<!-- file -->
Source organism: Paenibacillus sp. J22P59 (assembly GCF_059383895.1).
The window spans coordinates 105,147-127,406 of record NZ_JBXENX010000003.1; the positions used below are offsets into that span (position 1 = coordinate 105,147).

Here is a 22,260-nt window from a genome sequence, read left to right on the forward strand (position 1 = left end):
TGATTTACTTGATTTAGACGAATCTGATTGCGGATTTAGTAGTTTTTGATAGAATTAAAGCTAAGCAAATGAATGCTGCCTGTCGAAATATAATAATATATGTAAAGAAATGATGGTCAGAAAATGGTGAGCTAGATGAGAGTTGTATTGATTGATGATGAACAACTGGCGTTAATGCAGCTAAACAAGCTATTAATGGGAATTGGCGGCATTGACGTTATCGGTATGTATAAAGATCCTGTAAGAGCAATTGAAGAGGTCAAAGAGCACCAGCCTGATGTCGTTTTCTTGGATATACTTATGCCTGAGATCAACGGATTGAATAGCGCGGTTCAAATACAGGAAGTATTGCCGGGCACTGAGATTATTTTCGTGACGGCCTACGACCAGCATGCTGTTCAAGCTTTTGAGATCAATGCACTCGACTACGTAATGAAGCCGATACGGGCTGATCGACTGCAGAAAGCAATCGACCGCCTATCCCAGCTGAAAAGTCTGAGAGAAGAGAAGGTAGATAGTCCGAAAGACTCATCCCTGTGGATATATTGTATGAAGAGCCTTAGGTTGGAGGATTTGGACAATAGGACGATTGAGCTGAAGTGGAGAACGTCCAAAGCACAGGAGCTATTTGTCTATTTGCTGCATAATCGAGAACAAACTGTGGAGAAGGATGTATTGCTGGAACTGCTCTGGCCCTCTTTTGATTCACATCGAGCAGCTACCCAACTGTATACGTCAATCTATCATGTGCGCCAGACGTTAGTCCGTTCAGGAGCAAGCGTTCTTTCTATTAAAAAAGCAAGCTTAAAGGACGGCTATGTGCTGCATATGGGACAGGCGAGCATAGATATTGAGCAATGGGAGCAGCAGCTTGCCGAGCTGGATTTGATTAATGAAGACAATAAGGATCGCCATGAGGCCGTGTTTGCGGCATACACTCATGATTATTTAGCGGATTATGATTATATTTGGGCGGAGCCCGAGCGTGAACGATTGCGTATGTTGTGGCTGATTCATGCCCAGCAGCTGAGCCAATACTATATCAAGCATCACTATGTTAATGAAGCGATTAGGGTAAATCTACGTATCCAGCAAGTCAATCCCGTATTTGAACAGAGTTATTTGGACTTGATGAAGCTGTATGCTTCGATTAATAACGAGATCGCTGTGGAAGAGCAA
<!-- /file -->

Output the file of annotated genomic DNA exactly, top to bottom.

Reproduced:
Source organism: Paenibacillus sp. J22P59 (assembly GCF_059383895.1).
The window spans coordinates 105,147-127,406 of record NZ_JBXENX010000003.1; the positions used below are offsets into that span (position 1 = coordinate 105,147).

Here is a 22,260-nt window from a genome sequence, read left to right on the forward strand (position 1 = left end):
TGATTTACTTGATTTAGACGAATCTGATTGCGGATTTAGTAGTTTTTGATAGAATTAAAGCTAAGCAAATGAATGCTGCCTGTCGAAATATAATAATATATGTAAAGAAATGATGGTCAGAAAATGGTGAGCTAGATGAGAGTTGTATTGATTGATGATGAACAACTGGCGTTAATGCAGCTAAACAAGCTATTAATGGGAATTGGCGGCATTGACGTTATCGGTATGTATAAAGATCCTGTAAGAGCAATTGAAGAGGTCAAAGAGCACCAGCCTGATGTCGTTTTCTTGGATATACTTATGCCTGAGATCAACGGATTGAATAGCGCGGTTCAAATACAGGAAGTATTGCCGGGCACTGAGATTATTTTCGTGACGGCCTACGACCAGCATGCTGTTCAAGCTTTTGAGATCAATGCACTCGACTACGTAATGAAGCCGATACGGGCTGATCGACTGCAGAAAGCAATCGACCGCCTATCCCAGCTGAAAAGTCTGAGAGAAGAGAAGGTAGATAGTCCGAAAGACTCATCCCTGTGGATATATTGTATGAAGAGCCTTAGGTTGGAGGATTTGGACAATAGGACGATTGAGCTGAAGTGGAGAACGTCCAAAGCACAGGAGCTATTTGTCTATTTGCTGCATAATCGAGAACAAACTGTGGAGAAGGATGTATTGCTGGAACTGCTCTGGCCCTCTTTTGATTCACATCGAGCAGCTACCCAACTGTATACGTCAATCTATCATGTGCGCCAGACGTTAGTCCGTTCAGGAGCAAGCGTTCTTTCTATTAAAAAAGCAAGCTTAAAGGACGGCTATGTGCTGCATATGGGACAGGCGAGCATAGATATTGAGCAATGGGAGCAGCAGCTTGCCGAGCTGGATTTGATTAATGAAGACAATAAGGATCGCCATGAGGCCGTGTTTGCGGCATACACTCATGATTATTTAGCGGATTATGATTATATTTGGGCGGAGCCCGAGCGTGAACGATTGCGTATGTTGTGGCTGATTCATGCCCAGCAGCTGAGCCAATACTATATCAAGCATCACTATGTTAATGAAGCGATTAGGGTAAATCTACGTATCCAGCAAGTCAATCCCGTATTTGAACAGAGTTATTTGGACTTGATGAAGCTGTATGCTTCGATTAATAACGAGATCGCTGTGGAAGAGCAA